realed

whete extensive and comfortable barracks were erected for seven hundred and fifty infantry; and a large building has since been formed for four hundred cavalry. . · Windsor is chiefly built of brick, and contains from five bundred to six hundred houses; the inhabitants being com. 624

onha. puted at about six thousand. It consists of six principal streets, from which branch several ones of inferior space.

P. 87 They are mostly well paved and lighted; to defray the expence of which, a small rate is levied on the inhabitants, by act of parliament paffed in 1769. The parish of New Windsor, contains two thousand six hundred and eighteen acées, which, exclusive of the space occupied by the buildings, are principally disposed into parks, gardens, and pleasure grounds *. But the principal boast of this place is

WINDSOR CASTLE. This magnificent residence of the British monarchs, is situated on the summit of an artificial hill, the base of which Erra is skirted on the north side by the Thames. This castle Hiales owes its origin to William the Conquesor, soon after his being settled on the throne, on account of its healthful and pleasant situation, and probably no less as a place of secu. rity and strength in the beginning of his reign t. His son Henry I. greatly improved it, added many buildings, and burrounded the whole, for its greater strength and beauty, with a strong wal). Succeeding monarchs also, for the same reason, constantly resided here till the reign of Ed. ward III, who was born here. This prince caused the an,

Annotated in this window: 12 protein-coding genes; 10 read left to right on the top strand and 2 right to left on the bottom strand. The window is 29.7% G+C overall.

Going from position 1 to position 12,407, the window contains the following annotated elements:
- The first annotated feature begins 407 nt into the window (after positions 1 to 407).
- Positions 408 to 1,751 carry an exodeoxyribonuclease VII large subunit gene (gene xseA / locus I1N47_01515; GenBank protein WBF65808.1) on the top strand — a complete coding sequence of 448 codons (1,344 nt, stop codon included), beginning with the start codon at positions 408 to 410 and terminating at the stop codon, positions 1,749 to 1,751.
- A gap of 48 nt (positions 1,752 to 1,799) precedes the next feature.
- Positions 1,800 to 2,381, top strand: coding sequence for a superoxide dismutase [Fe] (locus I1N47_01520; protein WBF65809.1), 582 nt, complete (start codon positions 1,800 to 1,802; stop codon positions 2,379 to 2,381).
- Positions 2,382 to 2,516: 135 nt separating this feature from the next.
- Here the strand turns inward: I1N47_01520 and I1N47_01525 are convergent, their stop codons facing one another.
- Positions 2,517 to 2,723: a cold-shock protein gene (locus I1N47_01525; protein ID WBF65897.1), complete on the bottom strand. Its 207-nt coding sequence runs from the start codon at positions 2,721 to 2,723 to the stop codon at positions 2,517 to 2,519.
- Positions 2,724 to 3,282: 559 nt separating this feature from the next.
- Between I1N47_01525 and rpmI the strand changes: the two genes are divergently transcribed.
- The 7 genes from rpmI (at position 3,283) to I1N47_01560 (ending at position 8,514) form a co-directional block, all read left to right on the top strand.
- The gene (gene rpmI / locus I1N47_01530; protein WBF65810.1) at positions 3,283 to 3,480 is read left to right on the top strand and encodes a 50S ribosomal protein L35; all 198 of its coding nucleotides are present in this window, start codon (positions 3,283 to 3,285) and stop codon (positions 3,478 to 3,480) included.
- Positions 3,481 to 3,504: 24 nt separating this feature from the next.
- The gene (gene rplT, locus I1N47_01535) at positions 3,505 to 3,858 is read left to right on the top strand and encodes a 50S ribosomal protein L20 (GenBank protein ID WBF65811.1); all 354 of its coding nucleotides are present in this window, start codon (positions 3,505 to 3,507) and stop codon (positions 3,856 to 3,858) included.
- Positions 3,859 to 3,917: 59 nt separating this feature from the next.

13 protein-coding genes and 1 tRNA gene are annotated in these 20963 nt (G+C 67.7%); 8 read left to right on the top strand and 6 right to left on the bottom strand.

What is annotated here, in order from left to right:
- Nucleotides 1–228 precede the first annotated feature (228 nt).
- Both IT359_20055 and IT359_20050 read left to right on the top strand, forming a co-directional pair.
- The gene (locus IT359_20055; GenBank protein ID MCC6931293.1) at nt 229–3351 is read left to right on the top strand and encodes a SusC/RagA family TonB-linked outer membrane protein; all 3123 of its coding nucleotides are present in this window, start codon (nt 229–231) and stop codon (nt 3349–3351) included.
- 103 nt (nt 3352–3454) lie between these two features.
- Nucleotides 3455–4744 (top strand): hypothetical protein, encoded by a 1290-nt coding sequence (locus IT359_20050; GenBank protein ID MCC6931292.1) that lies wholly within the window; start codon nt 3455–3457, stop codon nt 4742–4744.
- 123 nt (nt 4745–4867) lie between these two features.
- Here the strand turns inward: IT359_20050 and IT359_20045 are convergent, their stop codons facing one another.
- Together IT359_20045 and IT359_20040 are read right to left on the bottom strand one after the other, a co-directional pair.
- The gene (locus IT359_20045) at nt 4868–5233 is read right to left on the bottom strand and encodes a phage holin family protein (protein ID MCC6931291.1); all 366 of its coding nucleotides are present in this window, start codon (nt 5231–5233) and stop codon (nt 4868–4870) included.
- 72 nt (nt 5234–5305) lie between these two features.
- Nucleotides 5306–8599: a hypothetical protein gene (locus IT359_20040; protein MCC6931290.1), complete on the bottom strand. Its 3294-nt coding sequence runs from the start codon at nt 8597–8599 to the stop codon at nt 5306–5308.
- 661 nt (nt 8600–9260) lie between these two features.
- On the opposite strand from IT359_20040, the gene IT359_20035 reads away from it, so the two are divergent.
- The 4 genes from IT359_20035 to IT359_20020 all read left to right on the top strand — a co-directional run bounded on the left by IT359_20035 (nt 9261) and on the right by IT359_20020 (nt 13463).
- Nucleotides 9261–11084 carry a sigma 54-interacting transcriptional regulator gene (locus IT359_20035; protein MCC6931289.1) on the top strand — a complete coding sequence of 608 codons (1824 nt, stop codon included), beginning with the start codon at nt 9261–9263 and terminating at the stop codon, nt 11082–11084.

* Beauties of England and Wales, Vol. I.

† Previously to this the castle belonged to the abbot of Westminster, by gift of Edward the Confessor, with whom king William exchanged it for other possessions, as appears by the following extract from the charter : “ Cum consenser et favore venerabilis Abbatis Westmonasterii conventionem feci de regia possessione Windlesora quod locus ille utilis et com. inodus visus est propter contiguam aquam et silvam venantibus aptam, Et alia plura quæ in ibi sunt regibus commoda, uno regia prebendationem aptus existit, pro qua Wakendune et Firinges concessi,” &c.